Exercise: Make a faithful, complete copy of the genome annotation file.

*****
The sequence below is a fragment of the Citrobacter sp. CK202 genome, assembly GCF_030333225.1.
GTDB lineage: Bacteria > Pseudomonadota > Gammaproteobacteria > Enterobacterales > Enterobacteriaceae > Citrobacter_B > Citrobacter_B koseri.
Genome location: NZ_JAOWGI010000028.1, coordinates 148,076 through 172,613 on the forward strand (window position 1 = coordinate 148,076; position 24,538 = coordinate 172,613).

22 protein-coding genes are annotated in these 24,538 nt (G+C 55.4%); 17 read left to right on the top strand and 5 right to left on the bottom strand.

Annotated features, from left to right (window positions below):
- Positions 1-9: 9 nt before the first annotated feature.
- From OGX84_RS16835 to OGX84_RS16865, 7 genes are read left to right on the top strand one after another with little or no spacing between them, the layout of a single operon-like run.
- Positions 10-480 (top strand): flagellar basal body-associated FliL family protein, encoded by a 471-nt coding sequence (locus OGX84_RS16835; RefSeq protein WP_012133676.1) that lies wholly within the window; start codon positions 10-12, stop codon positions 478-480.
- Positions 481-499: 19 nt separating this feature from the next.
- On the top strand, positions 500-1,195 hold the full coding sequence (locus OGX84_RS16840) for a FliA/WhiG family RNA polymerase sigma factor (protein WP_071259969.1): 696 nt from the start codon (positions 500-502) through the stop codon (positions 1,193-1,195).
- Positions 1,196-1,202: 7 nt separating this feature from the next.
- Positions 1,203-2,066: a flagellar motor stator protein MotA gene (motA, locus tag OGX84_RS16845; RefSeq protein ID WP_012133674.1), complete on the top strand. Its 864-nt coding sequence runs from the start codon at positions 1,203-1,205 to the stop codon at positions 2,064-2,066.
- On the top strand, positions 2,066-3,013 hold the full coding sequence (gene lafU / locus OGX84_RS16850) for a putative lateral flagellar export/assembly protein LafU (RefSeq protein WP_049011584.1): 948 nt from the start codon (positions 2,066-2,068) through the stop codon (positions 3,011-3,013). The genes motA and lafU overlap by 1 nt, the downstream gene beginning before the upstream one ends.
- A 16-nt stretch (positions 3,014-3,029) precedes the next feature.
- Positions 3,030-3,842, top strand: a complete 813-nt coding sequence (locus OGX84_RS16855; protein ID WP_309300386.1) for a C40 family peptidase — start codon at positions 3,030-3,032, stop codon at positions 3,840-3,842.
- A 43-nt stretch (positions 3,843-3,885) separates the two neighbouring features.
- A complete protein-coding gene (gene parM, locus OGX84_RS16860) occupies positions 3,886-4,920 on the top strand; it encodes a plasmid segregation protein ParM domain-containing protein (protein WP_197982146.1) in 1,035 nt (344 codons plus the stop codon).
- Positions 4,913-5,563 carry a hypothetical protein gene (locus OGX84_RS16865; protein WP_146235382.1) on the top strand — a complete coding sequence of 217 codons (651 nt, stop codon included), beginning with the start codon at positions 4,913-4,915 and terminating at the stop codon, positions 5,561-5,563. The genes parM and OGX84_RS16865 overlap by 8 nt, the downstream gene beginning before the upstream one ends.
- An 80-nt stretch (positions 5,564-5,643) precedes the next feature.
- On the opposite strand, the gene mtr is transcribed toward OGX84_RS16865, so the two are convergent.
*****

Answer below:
The sequence below is a fragment of the Citrobacter sp. CK202 genome, assembly GCF_030333225.1.
GTDB lineage: Bacteria > Pseudomonadota > Gammaproteobacteria > Enterobacterales > Enterobacteriaceae > Citrobacter_B > Citrobacter_B koseri.
Genome location: NZ_JAOWGI010000028.1, coordinates 148,076 through 172,613 on the forward strand (window position 1 = coordinate 148,076; position 24,538 = coordinate 172,613).

22 protein-coding genes are annotated in these 24,538 nt (G+C 55.4%); 17 read left to right on the top strand and 5 right to left on the bottom strand.

Annotated features, from left to right (window positions below):
- Positions 1-9: 9 nt before the first annotated feature.
- From OGX84_RS16835 to OGX84_RS16865, 7 genes are read left to right on the top strand one after another with little or no spacing between them, the layout of a single operon-like run.
- Positions 10-480 (top strand): flagellar basal body-associated FliL family protein, encoded by a 471-nt coding sequence (locus OGX84_RS16835; RefSeq protein WP_012133676.1) that lies wholly within the window; start codon positions 10-12, stop codon positions 478-480.
- Positions 481-499: 19 nt separating this feature from the next.
- On the top strand, positions 500-1,195 hold the full coding sequence (locus OGX84_RS16840) for a FliA/WhiG family RNA polymerase sigma factor (protein WP_071259969.1): 696 nt from the start codon (positions 500-502) through the stop codon (positions 1,193-1,195).
- Positions 1,196-1,202: 7 nt separating this feature from the next.
- Positions 1,203-2,066: a flagellar motor stator protein MotA gene (motA, locus tag OGX84_RS16845; RefSeq protein ID WP_012133674.1), complete on the top strand. Its 864-nt coding sequence runs from the start codon at positions 1,203-1,205 to the stop codon at positions 2,064-2,066.
- On the top strand, positions 2,066-3,013 hold the full coding sequence (gene lafU / locus OGX84_RS16850) for a putative lateral flagellar export/assembly protein LafU (RefSeq protein WP_049011584.1): 948 nt from the start codon (positions 2,066-2,068) through the stop codon (positions 3,011-3,013). The genes motA and lafU overlap by 1 nt, the downstream gene beginning before the upstream one ends.
- A 16-nt stretch (positions 3,014-3,029) precedes the next feature.
- Positions 3,030-3,842, top strand: a complete 813-nt coding sequence (locus OGX84_RS16855; protein ID WP_309300386.1) for a C40 family peptidase — start codon at positions 3,030-3,032, stop codon at positions 3,840-3,842.
- A 43-nt stretch (positions 3,843-3,885) separates the two neighbouring features.
- A complete protein-coding gene (gene parM, locus OGX84_RS16860) occupies positions 3,886-4,920 on the top strand; it encodes a plasmid segregation protein ParM domain-containing protein (protein WP_197982146.1) in 1,035 nt (344 codons plus the stop codon).
- Positions 4,913-5,563 carry a hypothetical protein gene (locus OGX84_RS16865; protein WP_146235382.1) on the top strand — a complete coding sequence of 217 codons (651 nt, stop codon included), beginning with the start codon at positions 4,913-4,915 and terminating at the stop codon, positions 5,561-5,563. The genes parM and OGX84_RS16865 overlap by 8 nt, the downstream gene beginning before the upstream one ends.
- An 80-nt stretch (positions 5,564-5,643) precedes the next feature.
- On the opposite strand, the gene mtr is transcribed toward OGX84_RS16865, so the two are convergent.